The city of Ketterdam is the center of world trade, an industrious city of merchants, ships, banks, embassies, and the like, along with theaters and festivals to delight its many visitors. But Ketterdam has another side, too: one home to ruthless crime bosses, competing street gangs, and a notoriously talented young thief by the name of Kaz Brekker.
When Kaz, who has a gift for the impossible, is offered a deal involving his breaking into one of the most secure buildings in the world, located in distant enemy territory, he shocks everyone by accepting. But as always, he has more prepared than it appears, and he recruits a team that most people would never dream of. A legendary spy, a disgraced elite warrior, a runaway Grisha, a sarcastic sharpshooter, and a fugitive with a flair for chemicals join the master thief himself on a dangerous mission destined to change the fates of Grisha everywhere.
There are several things about this book which really struck me. The characters and character development is outstanding: for most books six different points of view would be confusing and awkward, but instead readers are able to understand each character intimately, and sympathize even with Kaz, who is so cold and ruthless that rumor has it he isn’t even human. Indeed, at first all of the crew members appear heartless and unfeeling, but slowly readers begin to appreciate what they’ve gone through, and also how, despite all appearances, each member of the cast is still incredibly human. Each seems totally different, but as the journey continues, it becomes clear that they may be more similar that they had thought. Each has lost something more precious to them than anything else, and the mission might just give each of them a second chance. But how far are any of them willing to go? And, ultimately, at what cost?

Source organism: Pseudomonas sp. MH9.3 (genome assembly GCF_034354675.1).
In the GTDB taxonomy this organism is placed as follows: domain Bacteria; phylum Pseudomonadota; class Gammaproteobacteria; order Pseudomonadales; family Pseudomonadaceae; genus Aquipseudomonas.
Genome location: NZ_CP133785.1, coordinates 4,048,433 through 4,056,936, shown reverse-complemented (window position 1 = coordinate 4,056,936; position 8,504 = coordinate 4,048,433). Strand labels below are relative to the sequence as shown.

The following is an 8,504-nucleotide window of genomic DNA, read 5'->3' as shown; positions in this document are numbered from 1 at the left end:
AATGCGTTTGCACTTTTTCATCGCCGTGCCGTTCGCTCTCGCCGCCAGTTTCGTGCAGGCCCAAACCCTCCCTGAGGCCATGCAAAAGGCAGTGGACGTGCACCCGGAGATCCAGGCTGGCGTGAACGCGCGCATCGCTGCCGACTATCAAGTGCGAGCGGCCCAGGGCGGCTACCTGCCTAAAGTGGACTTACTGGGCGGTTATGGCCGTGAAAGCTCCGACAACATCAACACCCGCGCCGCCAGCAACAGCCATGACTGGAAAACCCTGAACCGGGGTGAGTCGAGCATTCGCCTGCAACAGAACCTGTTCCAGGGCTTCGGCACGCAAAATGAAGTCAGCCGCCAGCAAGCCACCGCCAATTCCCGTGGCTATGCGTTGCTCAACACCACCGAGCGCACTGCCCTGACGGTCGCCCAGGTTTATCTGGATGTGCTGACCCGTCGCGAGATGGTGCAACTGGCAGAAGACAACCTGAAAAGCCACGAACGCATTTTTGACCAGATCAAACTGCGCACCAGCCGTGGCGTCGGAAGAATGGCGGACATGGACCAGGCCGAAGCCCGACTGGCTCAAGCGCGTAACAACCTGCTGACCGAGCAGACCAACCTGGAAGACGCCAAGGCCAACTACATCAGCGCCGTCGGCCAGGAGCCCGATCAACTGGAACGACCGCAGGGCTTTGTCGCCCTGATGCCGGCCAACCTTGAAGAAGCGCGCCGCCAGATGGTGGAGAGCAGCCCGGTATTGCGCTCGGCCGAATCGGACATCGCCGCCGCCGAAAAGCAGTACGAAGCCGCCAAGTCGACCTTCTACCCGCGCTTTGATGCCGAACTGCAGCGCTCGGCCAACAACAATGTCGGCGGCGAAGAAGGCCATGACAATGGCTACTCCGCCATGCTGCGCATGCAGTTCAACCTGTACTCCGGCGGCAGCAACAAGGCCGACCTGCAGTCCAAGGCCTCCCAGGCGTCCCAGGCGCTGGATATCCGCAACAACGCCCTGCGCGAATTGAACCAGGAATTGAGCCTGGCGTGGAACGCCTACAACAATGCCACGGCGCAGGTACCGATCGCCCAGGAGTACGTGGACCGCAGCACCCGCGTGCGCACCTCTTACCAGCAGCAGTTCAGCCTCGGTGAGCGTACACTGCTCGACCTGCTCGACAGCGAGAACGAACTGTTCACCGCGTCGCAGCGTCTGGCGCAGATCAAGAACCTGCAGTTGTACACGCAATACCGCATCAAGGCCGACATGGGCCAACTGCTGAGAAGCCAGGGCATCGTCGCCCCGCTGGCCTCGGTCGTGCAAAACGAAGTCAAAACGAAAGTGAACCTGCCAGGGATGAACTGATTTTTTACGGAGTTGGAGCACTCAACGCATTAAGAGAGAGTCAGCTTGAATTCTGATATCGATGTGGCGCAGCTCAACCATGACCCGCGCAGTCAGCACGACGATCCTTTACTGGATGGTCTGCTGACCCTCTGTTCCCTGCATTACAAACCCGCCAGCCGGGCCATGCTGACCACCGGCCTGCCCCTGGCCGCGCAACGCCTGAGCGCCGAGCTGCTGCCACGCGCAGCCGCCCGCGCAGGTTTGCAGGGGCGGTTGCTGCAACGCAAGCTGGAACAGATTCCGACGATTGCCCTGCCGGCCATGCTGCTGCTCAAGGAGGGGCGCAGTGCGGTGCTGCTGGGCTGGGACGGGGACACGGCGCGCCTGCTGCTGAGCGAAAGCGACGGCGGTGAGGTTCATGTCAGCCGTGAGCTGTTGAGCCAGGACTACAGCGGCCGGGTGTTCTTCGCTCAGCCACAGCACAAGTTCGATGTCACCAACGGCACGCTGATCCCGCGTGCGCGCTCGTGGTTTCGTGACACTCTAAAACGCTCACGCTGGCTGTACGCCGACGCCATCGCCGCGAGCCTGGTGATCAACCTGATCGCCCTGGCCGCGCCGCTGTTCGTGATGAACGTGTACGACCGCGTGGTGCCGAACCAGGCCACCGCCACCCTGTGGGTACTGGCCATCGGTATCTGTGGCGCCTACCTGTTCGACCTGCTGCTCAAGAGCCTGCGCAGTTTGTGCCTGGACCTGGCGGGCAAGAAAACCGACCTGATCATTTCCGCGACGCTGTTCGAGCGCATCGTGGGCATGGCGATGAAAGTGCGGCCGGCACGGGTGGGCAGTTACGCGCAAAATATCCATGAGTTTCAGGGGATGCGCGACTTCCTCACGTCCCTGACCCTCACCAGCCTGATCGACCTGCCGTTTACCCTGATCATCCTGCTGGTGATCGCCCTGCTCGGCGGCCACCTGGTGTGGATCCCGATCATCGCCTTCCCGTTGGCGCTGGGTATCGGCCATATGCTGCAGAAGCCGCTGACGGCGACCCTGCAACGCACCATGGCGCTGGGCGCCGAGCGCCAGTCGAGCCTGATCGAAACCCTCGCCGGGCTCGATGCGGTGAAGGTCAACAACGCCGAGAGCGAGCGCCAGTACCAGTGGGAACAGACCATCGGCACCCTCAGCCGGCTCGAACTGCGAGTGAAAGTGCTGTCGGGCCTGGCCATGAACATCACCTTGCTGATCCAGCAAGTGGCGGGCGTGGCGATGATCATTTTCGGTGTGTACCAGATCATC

Also, I just want to say that this is definitely on the older side of what we review (think young adult section as oppose to middle grade). I would recommend it for ages 14+, largely because of the fact that there were some pretty violent scenes. However, if you are old enough, trust me and read it—it’s honestly not even the sort of thing I would usually read (I picked it up because I liked the original trilogy*), but the way the story unfolds is completely mind-blowing. Not only does Leigh Bardugo, who is a master of brilliant twists, create a story which gets progressively deeper and more complex as the stakes grow higher, but readers also get flashbacks from each of the six main character’s pasts, revealing their entwined stories as the author builds up to a climax which is impossible to put down. Overall, Six of Crows is an intense but spellbinding read that’s sure to appeal to fans of sophisticated and action-packed fantasy.
*The Six of Crows duology (there’s a sequel as well, and I highly recommend it too) takes place in the Grishaverse, the setting of the Shadow and Bone trilogy and The Language of Thorns. However, there is little overlap, and while I think you can appreciate the duology the most having read the previous books, it’s perfectly fine to start here. They’re very different, but both are really good.